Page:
To apply to the school, please send your CV and a letter of presentation describing (a) the type of training you want to attend ((1) only the introductory course, (2) only the advanced course, (3) the full two weeks course), (b) any prior relevant expertise (e.g., ABM, R or any programming language) and (c) the research project/objectives you are interested to develop during the school to info@behavelab.org by 30 April 2020. Approval will be notified by 15 May 2020, after which registrations will open.

To apply to the school, please send your CV and a letter of presentation describing (a) the type of training you want to attend ((1) only the introductory course, (2) only the advanced course, (3) the full two weeks course), (b) any prior relevant expertise (e.g., ABM, R or any programming language) and (c) the research project/objectives you are interested to develop during the school to info@behavelab.org by 30 June 2020. Approval will be notified by 15 July 2020, after which registrations will open.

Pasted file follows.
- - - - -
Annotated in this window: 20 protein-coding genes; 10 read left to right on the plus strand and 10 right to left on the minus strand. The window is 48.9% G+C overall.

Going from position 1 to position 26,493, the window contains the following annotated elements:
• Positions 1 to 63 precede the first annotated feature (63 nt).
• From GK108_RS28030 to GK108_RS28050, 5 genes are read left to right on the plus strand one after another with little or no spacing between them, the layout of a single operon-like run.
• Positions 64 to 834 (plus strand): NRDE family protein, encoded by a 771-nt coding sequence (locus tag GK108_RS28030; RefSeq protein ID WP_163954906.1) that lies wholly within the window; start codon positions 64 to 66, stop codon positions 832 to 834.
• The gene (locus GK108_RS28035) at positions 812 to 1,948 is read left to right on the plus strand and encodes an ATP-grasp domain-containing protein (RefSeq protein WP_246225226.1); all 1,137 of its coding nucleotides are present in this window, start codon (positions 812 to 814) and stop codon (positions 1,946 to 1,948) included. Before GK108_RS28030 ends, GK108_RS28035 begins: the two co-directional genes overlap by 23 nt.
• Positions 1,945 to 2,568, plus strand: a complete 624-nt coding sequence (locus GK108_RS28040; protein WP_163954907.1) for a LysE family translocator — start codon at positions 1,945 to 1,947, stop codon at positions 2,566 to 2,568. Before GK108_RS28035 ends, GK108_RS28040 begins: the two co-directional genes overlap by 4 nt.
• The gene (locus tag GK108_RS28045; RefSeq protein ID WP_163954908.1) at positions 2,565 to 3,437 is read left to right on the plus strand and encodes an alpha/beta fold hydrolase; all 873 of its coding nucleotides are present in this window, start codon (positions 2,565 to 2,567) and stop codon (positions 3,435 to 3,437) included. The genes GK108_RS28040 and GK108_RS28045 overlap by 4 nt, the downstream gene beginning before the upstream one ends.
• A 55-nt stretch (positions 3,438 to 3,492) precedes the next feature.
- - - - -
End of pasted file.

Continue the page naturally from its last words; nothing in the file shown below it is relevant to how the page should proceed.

NOTE: Those who have already registered to the original school format are not required to re-register. They will be contacted via email.

The registration form with all detail about the payment of the registration fees will be sent by email to all accepted applicants. The deadline for registration is July 31 2020. For any detail and information on the registration, please contact us here.